This is a rudimentary jig that I made to ease the process of making Gypsy Flowers with a knife or shave horse / drawknife. It turned out to be great for demonstrating at festivals, shows and forest school sessions because people can have a go without needing much instruction or the establishment of prior trust. The action of pulling a stick past a static blade gives a fine feel for the angle of cut and the amount of force required to slice through the fibres of the wood. It is pretty much a one trick pony (sorry) as it only does one job but I have seen full time greenwood workers adapt their shave horse with a mounting hole and a forked stick holding the blade.
This was just my quick and ugly solution to a problem and could definitely be made more aesthetically rustic – but it does the job. What follows isn’t a comprehensive tutorial. If you want to make gypsy flowers and you own the tools to make this then you can definitely figure it out from the photos and probably even improve on the design.
The first thing you need is a spare spokeshave that you can liberate the blade from. This was £2 at the car boot sale. This is the time to sharpen it – best to hold it in a vice or workmate if you would like to keep your fingers.
- A bench length to sit on with 4 splayed leg holes and a rectangular mortice to hold the upright plank. All holes are a little over sized so it comes apart easily to go in the boot or the shed.
- Upright with a section cut out at the top. I’d leave this bit over-long so you can work out a comfortable working height once you sit down on it. Chisel out a wedge shaped mortice in the upright directly below the seat plank.
- Loose wedge shaped tenon to fit the mortice and hold the whole thing together.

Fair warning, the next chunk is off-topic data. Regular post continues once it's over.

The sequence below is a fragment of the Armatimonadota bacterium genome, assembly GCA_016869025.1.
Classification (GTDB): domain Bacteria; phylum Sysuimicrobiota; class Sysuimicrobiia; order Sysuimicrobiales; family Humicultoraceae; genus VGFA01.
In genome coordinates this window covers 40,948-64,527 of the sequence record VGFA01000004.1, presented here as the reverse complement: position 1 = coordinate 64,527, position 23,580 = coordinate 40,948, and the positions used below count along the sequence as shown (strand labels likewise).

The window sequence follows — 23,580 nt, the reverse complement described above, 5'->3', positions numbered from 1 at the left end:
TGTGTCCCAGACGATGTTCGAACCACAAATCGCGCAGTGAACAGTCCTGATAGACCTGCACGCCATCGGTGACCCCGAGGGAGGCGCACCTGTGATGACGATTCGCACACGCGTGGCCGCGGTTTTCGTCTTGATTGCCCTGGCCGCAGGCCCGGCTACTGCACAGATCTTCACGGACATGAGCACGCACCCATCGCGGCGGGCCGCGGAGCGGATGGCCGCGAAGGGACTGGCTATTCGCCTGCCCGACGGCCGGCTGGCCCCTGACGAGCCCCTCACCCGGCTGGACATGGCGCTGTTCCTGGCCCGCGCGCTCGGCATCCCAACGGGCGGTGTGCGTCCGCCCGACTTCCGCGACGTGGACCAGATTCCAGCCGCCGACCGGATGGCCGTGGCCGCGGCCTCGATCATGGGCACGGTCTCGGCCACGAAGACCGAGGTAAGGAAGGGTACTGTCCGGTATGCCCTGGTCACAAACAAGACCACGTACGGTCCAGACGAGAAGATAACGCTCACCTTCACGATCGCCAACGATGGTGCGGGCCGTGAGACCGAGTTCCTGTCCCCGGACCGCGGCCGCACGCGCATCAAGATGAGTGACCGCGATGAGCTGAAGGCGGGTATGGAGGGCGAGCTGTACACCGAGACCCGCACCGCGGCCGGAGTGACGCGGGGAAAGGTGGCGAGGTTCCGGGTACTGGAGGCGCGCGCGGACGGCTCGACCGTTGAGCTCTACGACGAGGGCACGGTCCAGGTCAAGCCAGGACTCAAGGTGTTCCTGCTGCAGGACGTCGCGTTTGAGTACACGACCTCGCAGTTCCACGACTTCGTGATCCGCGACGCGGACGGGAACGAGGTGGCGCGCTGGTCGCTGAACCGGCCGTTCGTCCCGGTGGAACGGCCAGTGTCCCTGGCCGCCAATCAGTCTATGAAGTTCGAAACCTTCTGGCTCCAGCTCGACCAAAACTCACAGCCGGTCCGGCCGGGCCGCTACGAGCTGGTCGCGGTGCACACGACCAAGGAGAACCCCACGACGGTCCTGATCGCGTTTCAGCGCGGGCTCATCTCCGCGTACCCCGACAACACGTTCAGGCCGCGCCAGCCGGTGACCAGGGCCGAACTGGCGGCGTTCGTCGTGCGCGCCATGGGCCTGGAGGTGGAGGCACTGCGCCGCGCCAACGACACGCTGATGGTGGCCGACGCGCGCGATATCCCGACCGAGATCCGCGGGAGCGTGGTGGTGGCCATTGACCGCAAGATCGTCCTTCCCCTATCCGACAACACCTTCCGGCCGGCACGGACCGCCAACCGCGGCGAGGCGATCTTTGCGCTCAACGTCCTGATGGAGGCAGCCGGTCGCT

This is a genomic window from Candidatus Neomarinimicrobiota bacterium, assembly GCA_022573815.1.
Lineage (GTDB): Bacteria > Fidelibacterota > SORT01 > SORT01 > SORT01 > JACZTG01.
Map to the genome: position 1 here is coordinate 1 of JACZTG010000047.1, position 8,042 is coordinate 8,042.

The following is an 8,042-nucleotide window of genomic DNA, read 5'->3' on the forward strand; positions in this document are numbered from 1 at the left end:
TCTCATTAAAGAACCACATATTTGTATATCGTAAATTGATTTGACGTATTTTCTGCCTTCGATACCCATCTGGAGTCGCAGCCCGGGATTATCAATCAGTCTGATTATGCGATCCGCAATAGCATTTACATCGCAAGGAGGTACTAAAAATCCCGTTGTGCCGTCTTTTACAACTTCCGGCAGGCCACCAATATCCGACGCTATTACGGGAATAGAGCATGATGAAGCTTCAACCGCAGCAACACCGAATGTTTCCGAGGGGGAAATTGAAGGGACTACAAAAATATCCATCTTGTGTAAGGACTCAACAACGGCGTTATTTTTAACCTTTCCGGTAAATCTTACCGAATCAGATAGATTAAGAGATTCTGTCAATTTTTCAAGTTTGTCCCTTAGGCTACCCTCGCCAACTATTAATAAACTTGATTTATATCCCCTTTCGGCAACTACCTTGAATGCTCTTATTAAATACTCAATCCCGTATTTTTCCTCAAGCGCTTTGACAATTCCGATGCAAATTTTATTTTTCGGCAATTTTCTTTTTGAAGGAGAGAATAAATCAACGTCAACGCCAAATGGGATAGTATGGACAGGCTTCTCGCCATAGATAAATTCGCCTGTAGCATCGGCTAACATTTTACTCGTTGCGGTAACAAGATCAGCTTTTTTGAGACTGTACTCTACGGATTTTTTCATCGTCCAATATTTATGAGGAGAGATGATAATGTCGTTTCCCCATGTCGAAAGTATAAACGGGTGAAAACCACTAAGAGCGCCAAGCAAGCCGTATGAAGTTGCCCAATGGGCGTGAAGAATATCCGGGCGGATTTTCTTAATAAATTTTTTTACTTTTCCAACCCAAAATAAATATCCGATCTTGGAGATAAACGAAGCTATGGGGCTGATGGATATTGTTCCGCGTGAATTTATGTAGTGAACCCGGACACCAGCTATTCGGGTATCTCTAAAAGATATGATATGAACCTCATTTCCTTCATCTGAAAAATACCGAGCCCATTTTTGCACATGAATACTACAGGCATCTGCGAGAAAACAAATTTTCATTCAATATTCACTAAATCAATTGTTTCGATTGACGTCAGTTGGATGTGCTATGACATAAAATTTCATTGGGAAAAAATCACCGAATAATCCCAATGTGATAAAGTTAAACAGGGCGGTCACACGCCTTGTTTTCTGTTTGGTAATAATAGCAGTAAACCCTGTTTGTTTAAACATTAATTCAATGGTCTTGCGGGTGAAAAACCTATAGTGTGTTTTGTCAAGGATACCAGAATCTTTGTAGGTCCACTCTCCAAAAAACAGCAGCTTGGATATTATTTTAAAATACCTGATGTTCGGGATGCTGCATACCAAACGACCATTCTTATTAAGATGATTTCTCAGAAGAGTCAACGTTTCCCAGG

- 4 legs (these are all from one spare yurt roof rib) tenoned to fit the seat holes.
This is the spectators view of the pony. The flower maker sits behind the blade in this photo with the sharp edge of the blade facing away from them. The blade fits into 2 tight holes drilled at an angle toward the seat. You may need to mess about with this to find the best angle for you. I wedge the blade with shavings or matchsticks to stop it wobbling about .
For some reason I always work anti-clockwise. Try out seasoned and unseasoned wood of different species to see what happens. I like using willow or hazel that was cut a few weeks ago. Sometimes I speed dry willow by peeling it and leaving it in the car for a day.
All that is needed for full production mode. I took the handle off a twist drill and put it in a hole (new 4 or 5 mm bit needed) Secateurs are for snipping the dragons teeth created by each flower on a stick. ‘Dragon teeth’ are a great giveaway for children watching at an event.
The product of about one hour of very enjoyable work. I will have the pony set up on my stand at the North Devon Show on Wednesday 3rd of August so if you are in the area and fancy trying your hand then come along and say hello.